The duty for NHS bodies to consult extends pretty far and it may be better to take the bull by the horns, no matter how the public reacts, than risk a judicial review, says David Lock
The rule 'he who pays the piper calls the tune' does not apply directly to the NHS but legal consultation duties come some way close. The NHS is a public service so all the money it spends is coughed up by the public in taxes. Consultation duties are about giving the public a say in how their money is spent. But it is a say, not a veto.
'What?' I hear you ask. 'Consult the public? What do they know?' Some health managers - and many MPs - feel the public have unrealistic expectations of the NHS, demanding a near perfect health service, always local to them, with 100 per cent positive outcomes and at virtually no cost. They also want nurses to be paid more - although not doctors, but that's another story.
A right to be consulted
Under section 11 of the Health and Social Care Act 2001, the part subtitled 'Why we must never have another Kidderminster' states that the public have a right to be consulted on 'the planning of the provision of NHS services'. They also have a right to be consulted on 'the development and consideration of proposals for changes in the way services are provided and decisions to be made by NHS bodies affecting the operation of those services'. Is that clear? Well not quite. In a masterpiece of judicial understatement Mr Justice Collins said the 'the language is somewhat imprecise'.
Section 11 was supplemented by Department of Health guidance, Strengthening Accountability Involving Patients and the Public. This document appears to have been written by some naive consultation enthusiasm junkies who had wholly unreal aspirations about what consultation could achieve.
It say: 'The new duty will strengthen accountability to patients and the public and make sure there is transparency and openness in decision making procedure. We must develop and adapt health services around the needs of patients and the public which will build trust and confidence between local communities and the NHS.'
Try telling that to a sceptical public where an opposition politician is trying to jump on a bandwagon of some perfectly sensible change in local NHS services to get elected to the local council, parliament or wherever.
Arguably, every decision an NHS body makes affects local health services - that is what NHS bodies do. So does a primary care trust have to go through a 13-week 'Cabinet Office' style consultation exercise before a staff member is appointed or the most minor change is made to opening hours or local services? The answer is not quite but nearly. The courts have interpreted the section to mean that NHS has a duty to maintain a dialogue with the public, and consult specifically on significant changes or anything which is locally contentious.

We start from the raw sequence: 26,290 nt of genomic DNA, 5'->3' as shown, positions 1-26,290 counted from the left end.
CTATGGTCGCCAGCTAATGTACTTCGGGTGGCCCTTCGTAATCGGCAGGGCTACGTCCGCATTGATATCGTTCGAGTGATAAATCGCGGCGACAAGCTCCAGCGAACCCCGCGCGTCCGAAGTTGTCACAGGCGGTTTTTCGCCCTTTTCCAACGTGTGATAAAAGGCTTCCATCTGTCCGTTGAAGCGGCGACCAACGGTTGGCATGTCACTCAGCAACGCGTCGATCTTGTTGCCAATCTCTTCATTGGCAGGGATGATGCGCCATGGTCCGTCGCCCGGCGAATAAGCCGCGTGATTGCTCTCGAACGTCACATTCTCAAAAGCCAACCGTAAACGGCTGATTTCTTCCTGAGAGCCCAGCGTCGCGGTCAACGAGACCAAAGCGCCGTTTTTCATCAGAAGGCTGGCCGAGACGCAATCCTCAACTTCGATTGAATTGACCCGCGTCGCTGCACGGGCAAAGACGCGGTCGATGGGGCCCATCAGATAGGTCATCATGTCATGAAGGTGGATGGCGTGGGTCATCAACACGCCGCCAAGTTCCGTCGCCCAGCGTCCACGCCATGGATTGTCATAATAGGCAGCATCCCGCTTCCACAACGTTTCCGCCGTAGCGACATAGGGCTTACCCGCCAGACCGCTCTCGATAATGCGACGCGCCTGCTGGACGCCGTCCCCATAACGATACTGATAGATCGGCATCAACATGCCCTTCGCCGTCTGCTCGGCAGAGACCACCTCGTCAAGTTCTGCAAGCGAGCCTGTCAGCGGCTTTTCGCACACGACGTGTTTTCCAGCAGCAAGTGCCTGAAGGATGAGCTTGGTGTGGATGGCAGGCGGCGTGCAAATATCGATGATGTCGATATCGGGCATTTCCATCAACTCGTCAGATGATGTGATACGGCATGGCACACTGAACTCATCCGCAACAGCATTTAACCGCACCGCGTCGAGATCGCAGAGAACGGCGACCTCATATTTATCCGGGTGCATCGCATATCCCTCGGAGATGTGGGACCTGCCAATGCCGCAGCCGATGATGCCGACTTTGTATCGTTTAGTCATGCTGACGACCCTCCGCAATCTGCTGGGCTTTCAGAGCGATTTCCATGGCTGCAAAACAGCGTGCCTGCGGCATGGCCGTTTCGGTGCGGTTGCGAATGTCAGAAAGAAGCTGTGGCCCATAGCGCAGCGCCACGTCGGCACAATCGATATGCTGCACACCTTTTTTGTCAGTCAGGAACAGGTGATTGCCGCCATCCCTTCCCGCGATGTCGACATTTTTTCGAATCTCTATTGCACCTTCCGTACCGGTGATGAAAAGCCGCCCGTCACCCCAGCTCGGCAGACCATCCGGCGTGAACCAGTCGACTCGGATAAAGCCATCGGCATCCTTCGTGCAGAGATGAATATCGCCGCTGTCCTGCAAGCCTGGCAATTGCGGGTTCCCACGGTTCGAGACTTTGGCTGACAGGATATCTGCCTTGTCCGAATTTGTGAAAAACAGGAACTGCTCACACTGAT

In North Eastern Derbyshire v. Smith the court struck down the PCT's decision to appoint United Health Europe to provide GP services in two villages - including the village in which the claimant, Mrs. Smith, lived - without consulting the public in advance. Involving the near-moribund patients' forum with a nod to the local council was not enough. Local campaigners were entitled to their say before the plans went ahead even though it was only changing one GP for another and so arguably altering nothing for the local population.
The issue came up again in a case involving Trafford Healthcare Trust, which temporarily closed some inpatient wards. The 'it was only a temporary closure' argument did not wash. The court picked up the words of Strengthening Accountability, saying: 'What is important is that involvement and consultation is adequate, both in terms of time and content and appropriate to scale of the issue being considered.' Here, the judge held that 'there appears to have been no or virtually no consultation with the public in its wider sense and certainly not with the [public and patient involvement forum]'.
The cost of failing to consult
Failing to consult the public as required by section 11 is unlawful and the pressure from the strategic health authority to deliver savings is no defence. While a full 13-week style consultation may not be required, making contentious permanent, or even temporary, changes to NHS services without alerting the public and giving people the chance to have their say is a risky business.
Astute local campaigners may commence judicial review proceedings, which could lead to the court stopping the service changes until consultation has happened, and the PCT ending up with a huge legal costs bill. Better to be open and consult in advance - you might even build a consensus for change.
David Lock is head of healthcare at Mills & Reeve